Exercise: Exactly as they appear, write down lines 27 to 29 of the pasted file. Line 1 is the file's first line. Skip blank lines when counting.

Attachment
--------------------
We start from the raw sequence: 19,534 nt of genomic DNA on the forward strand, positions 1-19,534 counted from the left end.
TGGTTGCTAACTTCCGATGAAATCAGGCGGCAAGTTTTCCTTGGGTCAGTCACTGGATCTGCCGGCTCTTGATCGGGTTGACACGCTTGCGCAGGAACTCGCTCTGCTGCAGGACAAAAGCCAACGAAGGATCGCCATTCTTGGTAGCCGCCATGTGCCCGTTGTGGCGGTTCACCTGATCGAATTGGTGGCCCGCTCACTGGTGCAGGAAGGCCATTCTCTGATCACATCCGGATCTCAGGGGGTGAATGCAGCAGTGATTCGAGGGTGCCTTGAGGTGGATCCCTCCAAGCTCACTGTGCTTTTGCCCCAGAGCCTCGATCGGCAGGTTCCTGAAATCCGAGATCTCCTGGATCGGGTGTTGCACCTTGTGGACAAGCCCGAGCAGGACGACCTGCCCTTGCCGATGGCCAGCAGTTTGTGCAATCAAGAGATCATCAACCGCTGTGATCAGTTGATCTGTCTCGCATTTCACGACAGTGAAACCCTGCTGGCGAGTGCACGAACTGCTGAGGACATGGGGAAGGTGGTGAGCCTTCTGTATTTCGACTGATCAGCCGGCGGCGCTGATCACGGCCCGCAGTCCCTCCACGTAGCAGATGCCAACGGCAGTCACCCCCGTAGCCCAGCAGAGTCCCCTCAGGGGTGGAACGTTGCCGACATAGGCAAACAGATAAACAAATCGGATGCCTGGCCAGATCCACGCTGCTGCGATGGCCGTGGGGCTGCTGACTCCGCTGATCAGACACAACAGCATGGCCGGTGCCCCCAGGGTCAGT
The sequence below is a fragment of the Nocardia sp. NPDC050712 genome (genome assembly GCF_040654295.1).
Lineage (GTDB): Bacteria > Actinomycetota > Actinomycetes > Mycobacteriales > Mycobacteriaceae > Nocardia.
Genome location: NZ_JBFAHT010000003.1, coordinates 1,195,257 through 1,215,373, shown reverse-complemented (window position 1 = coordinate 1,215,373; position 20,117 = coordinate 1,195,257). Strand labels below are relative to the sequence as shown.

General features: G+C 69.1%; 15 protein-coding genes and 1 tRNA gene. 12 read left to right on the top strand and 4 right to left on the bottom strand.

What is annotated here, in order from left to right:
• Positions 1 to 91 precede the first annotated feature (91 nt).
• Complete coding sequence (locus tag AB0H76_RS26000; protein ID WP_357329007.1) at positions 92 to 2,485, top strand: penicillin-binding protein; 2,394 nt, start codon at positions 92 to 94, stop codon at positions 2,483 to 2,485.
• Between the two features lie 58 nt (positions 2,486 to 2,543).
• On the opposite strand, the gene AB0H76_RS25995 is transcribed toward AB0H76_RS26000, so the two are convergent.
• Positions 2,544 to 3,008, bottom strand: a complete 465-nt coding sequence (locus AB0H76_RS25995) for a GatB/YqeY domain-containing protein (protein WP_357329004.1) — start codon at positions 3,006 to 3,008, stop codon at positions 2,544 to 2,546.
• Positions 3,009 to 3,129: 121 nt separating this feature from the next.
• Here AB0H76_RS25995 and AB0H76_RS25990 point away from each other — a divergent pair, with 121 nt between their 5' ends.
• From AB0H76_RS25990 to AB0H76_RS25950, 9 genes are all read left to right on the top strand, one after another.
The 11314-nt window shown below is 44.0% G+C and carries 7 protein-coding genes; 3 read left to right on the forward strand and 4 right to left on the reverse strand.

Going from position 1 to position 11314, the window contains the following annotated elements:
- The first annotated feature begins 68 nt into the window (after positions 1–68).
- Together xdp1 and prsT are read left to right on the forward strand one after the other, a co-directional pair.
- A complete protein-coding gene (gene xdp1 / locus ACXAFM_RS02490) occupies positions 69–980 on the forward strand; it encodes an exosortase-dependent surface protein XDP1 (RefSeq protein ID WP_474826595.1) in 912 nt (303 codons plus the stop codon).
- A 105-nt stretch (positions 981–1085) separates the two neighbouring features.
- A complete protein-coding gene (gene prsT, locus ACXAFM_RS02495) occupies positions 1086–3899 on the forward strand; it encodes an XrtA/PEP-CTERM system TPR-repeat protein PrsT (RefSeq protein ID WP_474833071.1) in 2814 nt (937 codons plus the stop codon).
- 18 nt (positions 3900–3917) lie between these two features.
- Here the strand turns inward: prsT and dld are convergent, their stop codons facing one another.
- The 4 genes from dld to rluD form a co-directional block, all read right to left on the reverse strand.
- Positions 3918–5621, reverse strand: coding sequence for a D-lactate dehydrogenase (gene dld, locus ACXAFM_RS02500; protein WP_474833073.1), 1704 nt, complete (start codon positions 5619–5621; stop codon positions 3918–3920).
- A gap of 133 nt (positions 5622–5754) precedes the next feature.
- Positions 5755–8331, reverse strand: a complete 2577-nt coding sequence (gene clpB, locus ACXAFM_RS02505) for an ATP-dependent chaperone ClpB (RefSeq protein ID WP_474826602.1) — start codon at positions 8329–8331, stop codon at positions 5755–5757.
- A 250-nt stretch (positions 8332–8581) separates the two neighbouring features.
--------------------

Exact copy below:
- A gap of 133 nt (positions 5622–5754) precedes the next feature.
- Positions 5755–8331, reverse strand: a complete 2577-nt coding sequence (gene clpB, locus ACXAFM_RS02505) for an ATP-dependent chaperone ClpB (RefSeq protein ID WP_474826602.1) — start codon at positions 8329–8331, stop codon at positions 5755–5757.
- A 250-nt stretch (positions 8332–8581) separates the two neighbouring features.